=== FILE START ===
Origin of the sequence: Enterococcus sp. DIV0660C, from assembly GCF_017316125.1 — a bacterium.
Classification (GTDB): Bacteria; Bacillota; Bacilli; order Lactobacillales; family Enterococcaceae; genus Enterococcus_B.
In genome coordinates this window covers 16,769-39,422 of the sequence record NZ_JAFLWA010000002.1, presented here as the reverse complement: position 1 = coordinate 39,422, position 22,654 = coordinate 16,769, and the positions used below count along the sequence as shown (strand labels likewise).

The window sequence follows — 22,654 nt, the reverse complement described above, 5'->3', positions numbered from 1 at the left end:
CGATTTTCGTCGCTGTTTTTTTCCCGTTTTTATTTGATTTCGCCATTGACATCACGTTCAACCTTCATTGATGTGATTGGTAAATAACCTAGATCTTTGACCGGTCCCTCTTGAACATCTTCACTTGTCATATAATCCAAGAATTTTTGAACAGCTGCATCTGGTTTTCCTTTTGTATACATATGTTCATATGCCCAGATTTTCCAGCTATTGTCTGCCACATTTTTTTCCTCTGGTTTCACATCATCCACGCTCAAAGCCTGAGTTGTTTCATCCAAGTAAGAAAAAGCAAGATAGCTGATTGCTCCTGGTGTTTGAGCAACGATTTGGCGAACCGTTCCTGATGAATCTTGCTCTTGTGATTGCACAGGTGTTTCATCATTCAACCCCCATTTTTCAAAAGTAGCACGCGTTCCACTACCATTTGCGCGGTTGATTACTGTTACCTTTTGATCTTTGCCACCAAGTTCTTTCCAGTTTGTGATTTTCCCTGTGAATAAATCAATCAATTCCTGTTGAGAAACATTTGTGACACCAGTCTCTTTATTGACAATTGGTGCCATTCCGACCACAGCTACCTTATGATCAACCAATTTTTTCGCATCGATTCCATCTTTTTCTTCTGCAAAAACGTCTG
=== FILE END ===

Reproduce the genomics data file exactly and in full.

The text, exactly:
Origin of the sequence: Enterococcus sp. DIV0660C, from assembly GCF_017316125.1 — a bacterium.
Classification (GTDB): Bacteria; Bacillota; Bacilli; order Lactobacillales; family Enterococcaceae; genus Enterococcus_B.
In genome coordinates this window covers 16,769-39,422 of the sequence record NZ_JAFLWA010000002.1, presented here as the reverse complement: position 1 = coordinate 39,422, position 22,654 = coordinate 16,769, and the positions used below count along the sequence as shown (strand labels likewise).

The window sequence follows — 22,654 nt, the reverse complement described above, 5'->3', positions numbered from 1 at the left end:
CGATTTTCGTCGCTGTTTTTTTCCCGTTTTTATTTGATTTCGCCATTGACATCACGTTCAACCTTCATTGATGTGATTGGTAAATAACCTAGATCTTTGACCGGTCCCTCTTGAACATCTTCACTTGTCATATAATCCAAGAATTTTTGAACAGCTGCATCTGGTTTTCCTTTTGTATACATATGTTCATATGCCCAGATTTTCCAGCTATTGTCTGCCACATTTTTTTCCTCTGGTTTCACATCATCCACGCTCAAAGCCTGAGTTGTTTCATCCAAGTAAGAAAAAGCAAGATAGCTGATTGCTCCTGGTGTTTGAGCAACGATTTGGCGAACCGTTCCTGATGAATCTTGCTCTTGTGATTGCACAGGTGTTTCATCATTCAACCCCCATTTTTCAAAAGTAGCACGCGTTCCACTACCATTTGCGCGGTTGATTACTGTTACCTTTTGATCTTTGCCACCAAGTTCTTTCCAGTTTGTGATTTTCCCTGTGAATAAATCAATCAATTCCTGTTGAGAAACATTTGTGACACCAGTCTCTTTATTGACAATTGGTGCCATTCCGACCACAGCTACCTTATGATCAACCAATTTTTTCGCATCGATTCCATCTTTTTCTTCTGCAAAAACGTCTG